- Silas Capital portfolio company Lifefactory is looking for a Senior VP of Operations. Based in Sausalito, CA, Lifefactory is “the pioneer and leader in glass hydration,” best known for their iconic glass water bottles, now sold in over 30 countries. The VP of Operations is responsible for day-to-day oversight, execution, and coordination of U.S. and international components suppliers, manufacturing schedule, quality control, and logistics. Minimum 10 years of work experience, with at least 4 as an executive in the wholesale consumer products sector, is required. View the full job description and how to apply on LinkedIn.
- Business Development Bank of Canada (BDC), the largest and most active early-stage technology venture investor in Canada, is seeking an experienced investment professional to lead the fund-of-funds and co-investment activities. Candidates must have at least 10 years of fund and co-investing experience in the PE/VC asset classes, and experience in a managerial capacity with an institution undertaking indirect investments. Ability to communicate in both English and French is an asset. This Vice President position is also responsible for seeding and growing emerging top-tier general partners as well as supporting existing top-quartile Canadian GPs. Read the full job description. Questions? Contact Ela Borenstein (Class 17).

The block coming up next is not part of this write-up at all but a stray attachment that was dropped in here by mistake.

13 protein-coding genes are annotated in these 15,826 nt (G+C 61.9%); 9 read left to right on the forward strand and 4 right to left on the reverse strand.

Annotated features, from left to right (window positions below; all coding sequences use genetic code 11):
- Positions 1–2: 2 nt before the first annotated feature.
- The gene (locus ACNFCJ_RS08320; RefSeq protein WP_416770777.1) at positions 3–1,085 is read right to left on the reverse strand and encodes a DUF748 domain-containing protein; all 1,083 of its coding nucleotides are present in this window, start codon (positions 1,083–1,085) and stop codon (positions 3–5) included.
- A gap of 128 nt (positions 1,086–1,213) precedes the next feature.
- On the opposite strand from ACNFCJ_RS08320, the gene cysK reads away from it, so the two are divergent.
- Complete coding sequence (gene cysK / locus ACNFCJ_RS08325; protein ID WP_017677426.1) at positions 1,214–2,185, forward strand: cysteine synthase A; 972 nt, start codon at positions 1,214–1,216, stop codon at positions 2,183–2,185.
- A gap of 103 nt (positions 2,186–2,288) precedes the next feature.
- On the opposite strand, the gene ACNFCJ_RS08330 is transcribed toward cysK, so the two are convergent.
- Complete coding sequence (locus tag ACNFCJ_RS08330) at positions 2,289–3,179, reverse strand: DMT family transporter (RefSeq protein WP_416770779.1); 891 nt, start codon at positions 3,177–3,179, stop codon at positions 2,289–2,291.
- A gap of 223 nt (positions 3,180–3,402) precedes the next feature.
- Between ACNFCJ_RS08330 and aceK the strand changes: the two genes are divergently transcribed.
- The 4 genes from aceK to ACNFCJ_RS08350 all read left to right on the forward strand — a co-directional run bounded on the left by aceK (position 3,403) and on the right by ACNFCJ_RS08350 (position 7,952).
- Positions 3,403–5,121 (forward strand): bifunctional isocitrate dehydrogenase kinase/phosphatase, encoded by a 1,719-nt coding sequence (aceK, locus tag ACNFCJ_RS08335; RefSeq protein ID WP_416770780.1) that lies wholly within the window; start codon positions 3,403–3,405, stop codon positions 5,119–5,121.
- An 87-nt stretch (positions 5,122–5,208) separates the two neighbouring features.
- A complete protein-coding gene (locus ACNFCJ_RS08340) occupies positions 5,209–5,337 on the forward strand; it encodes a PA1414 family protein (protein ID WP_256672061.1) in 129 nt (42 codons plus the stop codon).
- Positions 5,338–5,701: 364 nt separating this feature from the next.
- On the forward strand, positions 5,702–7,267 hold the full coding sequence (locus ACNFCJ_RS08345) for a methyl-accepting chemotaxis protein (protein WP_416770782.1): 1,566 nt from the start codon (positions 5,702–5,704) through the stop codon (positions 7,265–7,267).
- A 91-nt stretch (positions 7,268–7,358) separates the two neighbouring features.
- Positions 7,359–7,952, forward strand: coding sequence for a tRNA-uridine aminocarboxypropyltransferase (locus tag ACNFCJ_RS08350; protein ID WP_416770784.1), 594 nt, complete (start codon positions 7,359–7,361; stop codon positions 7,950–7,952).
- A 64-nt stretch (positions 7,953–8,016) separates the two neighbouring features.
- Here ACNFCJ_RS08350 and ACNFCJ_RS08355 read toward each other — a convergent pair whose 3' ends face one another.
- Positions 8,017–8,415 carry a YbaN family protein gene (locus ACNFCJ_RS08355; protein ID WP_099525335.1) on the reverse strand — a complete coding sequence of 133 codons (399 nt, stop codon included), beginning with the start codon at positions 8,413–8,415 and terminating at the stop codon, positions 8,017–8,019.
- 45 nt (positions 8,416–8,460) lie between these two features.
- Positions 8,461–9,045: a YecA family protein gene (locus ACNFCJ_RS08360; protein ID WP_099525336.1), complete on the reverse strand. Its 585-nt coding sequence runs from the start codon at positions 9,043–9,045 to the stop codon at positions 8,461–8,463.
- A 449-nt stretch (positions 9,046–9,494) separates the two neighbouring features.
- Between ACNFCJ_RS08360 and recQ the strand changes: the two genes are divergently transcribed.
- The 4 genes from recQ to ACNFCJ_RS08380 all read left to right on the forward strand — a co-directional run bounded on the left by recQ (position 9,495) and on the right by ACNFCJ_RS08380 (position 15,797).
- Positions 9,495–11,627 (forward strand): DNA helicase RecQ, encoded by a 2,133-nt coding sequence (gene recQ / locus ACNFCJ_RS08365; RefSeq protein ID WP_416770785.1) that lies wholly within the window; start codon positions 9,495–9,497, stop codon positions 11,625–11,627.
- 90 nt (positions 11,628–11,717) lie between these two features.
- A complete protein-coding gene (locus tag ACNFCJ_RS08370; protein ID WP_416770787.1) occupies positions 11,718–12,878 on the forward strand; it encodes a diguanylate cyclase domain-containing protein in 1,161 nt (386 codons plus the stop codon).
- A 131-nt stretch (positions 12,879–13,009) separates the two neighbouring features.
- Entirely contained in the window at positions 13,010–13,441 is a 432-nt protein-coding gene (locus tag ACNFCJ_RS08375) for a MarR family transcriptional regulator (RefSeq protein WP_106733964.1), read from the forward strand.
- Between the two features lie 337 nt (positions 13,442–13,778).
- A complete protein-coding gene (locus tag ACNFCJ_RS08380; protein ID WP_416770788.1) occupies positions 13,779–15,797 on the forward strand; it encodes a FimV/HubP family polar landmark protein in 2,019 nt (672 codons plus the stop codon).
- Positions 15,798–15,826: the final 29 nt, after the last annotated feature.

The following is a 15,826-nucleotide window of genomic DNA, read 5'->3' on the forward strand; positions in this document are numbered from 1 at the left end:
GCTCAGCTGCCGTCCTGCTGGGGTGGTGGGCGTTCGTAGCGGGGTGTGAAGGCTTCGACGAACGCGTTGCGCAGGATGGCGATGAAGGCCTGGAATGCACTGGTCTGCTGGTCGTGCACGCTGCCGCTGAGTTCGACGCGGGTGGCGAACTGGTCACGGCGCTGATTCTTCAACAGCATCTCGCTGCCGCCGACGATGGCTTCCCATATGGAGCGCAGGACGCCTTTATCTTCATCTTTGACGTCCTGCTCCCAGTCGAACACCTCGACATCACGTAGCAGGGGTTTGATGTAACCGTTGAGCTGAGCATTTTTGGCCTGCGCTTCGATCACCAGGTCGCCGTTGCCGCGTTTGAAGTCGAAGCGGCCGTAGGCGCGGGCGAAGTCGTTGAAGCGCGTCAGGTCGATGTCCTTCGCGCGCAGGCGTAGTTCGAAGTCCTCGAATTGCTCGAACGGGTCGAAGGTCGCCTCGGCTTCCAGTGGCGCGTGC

- The Draper Venture Network is looking for a tech-savvy Analyst to help develop and enhance internal tools for investment, marketing, community engagement, and collaboration. The Draper Venture Network team, based in San Mateo, serves as a hub for an alliance of 10 venture firms and their 350+ portfolio companies across four continents. The ideal candidate has some venture or startup experience, enjoys a fast-paced environment, and can code or is otherwise nimble with various technology tools. The role can start as a part-time internship to test fit, with the potential to become full-time. Contact Sid Mofya (Class 19) for more information.
- Streamlined Ventures is hiring a Principal. This is a partner-track opportunity. Streamlined is an early-stage fund now raising Fund II and under the management of Ullas Naik. They made news with their recent exit of AppLovin (acquired $1.4B). Claire Tomkins (Class 15) writes, “Ullas is a fantastic individual.” Email Claire for an intro.